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Competition among high-frequency traders, and market quality

Author

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  • Breckenfelder, Johannes

Abstract

We study empirically how competition among high-frequency traders (HFTs) affects their trading behavior and market quality. Our analysis exploits a unique dataset, which allows us to compare environments with and without high-frequency competition, and contains an exogenous event - a tick size reform - which we use to disentangle the effects of the rising share of high-frequency trading in the market from the effects of high-frequency competition. We find that when HFTs compete, their speculative trading increases. As a result, market liquidity deteriorates and short-term volatility rises. Our findings hold for a variety of market quality and high-frequency trading behavior measures. JEL Classification: G12, G14, G15, G18, G23, D4, D61

Suggested Citation

  • Breckenfelder, Johannes, 2019. "Competition among high-frequency traders, and market quality," Working Paper Series 2290, European Central Bank.
  • Handle: RePEc:ecb:ecbwps:20192290
    Note: 1125999
    as

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    File URL: https://www.ecb.europa.eu//pub/pdf/scpwps/ecb.wp2290~b5fec3a181.en.pdf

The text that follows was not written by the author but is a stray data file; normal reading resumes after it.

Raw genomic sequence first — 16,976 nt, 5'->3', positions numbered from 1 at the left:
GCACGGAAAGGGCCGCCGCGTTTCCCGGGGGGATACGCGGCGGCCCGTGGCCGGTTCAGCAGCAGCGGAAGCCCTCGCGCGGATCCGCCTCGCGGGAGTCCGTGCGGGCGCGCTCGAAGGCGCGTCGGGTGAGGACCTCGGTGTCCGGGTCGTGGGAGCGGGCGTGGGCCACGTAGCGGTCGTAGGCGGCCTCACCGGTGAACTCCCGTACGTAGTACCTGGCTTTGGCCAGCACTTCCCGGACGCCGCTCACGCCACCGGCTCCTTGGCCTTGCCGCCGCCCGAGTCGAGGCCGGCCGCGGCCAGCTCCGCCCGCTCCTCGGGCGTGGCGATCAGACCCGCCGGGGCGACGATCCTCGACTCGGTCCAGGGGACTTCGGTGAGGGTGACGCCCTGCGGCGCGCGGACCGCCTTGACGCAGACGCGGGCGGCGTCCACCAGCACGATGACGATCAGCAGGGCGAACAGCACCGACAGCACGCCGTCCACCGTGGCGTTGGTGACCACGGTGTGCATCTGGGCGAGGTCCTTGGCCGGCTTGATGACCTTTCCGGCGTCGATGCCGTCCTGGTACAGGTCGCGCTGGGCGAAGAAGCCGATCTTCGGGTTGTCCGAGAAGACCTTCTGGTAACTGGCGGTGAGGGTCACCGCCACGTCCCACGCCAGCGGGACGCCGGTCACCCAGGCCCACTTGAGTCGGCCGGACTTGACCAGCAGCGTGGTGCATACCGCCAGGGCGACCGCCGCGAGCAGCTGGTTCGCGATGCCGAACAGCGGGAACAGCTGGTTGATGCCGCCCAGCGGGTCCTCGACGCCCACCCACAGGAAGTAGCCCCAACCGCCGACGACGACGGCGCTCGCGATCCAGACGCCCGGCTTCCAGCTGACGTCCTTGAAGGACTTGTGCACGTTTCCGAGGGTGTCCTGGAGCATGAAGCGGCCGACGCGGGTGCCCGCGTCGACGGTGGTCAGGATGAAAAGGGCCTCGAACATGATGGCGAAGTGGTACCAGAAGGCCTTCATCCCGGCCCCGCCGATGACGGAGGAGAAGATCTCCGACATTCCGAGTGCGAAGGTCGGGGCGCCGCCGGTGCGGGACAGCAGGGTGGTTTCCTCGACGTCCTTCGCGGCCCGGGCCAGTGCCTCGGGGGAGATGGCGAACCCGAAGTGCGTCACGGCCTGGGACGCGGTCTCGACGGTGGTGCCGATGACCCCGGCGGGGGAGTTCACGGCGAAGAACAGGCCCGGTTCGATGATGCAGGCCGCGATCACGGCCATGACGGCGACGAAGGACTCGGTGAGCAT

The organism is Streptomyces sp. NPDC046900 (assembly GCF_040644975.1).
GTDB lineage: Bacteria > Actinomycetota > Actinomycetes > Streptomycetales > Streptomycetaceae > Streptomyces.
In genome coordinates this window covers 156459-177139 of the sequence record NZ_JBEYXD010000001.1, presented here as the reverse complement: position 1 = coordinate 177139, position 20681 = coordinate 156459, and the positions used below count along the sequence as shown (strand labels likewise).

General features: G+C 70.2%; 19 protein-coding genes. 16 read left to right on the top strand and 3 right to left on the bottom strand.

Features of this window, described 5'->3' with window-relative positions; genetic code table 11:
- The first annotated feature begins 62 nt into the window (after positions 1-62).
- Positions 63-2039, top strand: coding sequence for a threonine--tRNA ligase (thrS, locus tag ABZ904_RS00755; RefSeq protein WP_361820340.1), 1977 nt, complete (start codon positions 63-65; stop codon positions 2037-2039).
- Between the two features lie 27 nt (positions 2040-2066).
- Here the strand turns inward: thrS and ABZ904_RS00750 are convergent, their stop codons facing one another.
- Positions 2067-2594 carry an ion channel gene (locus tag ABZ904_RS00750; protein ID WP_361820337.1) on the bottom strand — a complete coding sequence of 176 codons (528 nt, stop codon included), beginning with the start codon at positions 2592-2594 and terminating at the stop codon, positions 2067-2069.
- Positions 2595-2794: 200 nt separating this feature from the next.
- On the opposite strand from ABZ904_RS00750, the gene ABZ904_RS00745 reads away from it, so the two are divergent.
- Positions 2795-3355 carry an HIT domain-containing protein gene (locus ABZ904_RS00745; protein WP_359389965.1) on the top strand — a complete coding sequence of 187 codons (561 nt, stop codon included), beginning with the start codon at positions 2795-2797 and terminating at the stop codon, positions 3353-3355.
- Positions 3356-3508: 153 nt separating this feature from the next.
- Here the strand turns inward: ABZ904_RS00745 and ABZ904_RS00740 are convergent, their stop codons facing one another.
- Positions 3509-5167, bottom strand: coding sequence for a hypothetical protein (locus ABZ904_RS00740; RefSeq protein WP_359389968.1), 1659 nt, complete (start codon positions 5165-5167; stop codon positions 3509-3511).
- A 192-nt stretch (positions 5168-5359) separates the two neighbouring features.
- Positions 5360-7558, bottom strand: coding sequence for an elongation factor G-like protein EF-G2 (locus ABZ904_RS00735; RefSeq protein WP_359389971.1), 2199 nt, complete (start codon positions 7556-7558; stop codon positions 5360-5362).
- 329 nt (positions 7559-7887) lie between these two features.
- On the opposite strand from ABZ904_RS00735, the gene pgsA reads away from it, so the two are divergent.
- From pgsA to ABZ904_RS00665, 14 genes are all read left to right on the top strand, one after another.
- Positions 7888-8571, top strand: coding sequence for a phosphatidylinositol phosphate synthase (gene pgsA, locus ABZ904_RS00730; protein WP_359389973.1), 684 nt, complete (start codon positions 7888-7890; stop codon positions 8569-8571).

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    References listed on IDEAS

    as
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    3. Dimitri Vayanos & Jiang Wang, 2012. "Liquidity and Asset Returns Under Asymmetric Information and Imperfect Competition," Review of Financial Studies, Society for Financial Studies, vol. 25(5), pages 1339-1365.
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    7. Menkveld, Albert J., 2013. "High frequency trading and the new market makers," Journal of Financial Markets, Elsevier, vol. 16(4), pages 712-740.
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    10. Eric Budish & Peter Cramton & John Shim, 2015. "Editor's Choice The High-Frequency Trading Arms Race: Frequent Batch Auctions as a Market Design Response," The Quarterly Journal of Economics, Oxford University Press, vol. 130(4), pages 1547-1621.
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    Cited by:

    1. Foucault, Thierry & Moinas, Sophie, 2018. "Is Trading Fast Dangerous?," TSE Working Papers 18-881, Toulouse School of Economics (TSE).

    More about this item

    Keywords

    competition; high-frequency trading; high-frequency trading strategies; tick size reform;

    JEL classification:

    • G12 - Financial Economics - - General Financial Markets - - - Asset Pricing; Trading Volume; Bond Interest Rates
    • G14 - Financial Economics - - General Financial Markets - - - Information and Market Efficiency; Event Studies; Insider Trading
    • G15 - Financial Economics - - General Financial Markets - - - International Financial Markets
    • G18 - Financial Economics - - General Financial Markets - - - Government Policy and Regulation
    • G23 - Financial Economics - - Financial Institutions and Services - - - Non-bank Financial Institutions; Financial Instruments; Institutional Investors
    • D4 - Microeconomics - - Market Structure, Pricing, and Design
    • D61 - Microeconomics - - Welfare Economics - - - Allocative Efficiency; Cost-Benefit Analysis

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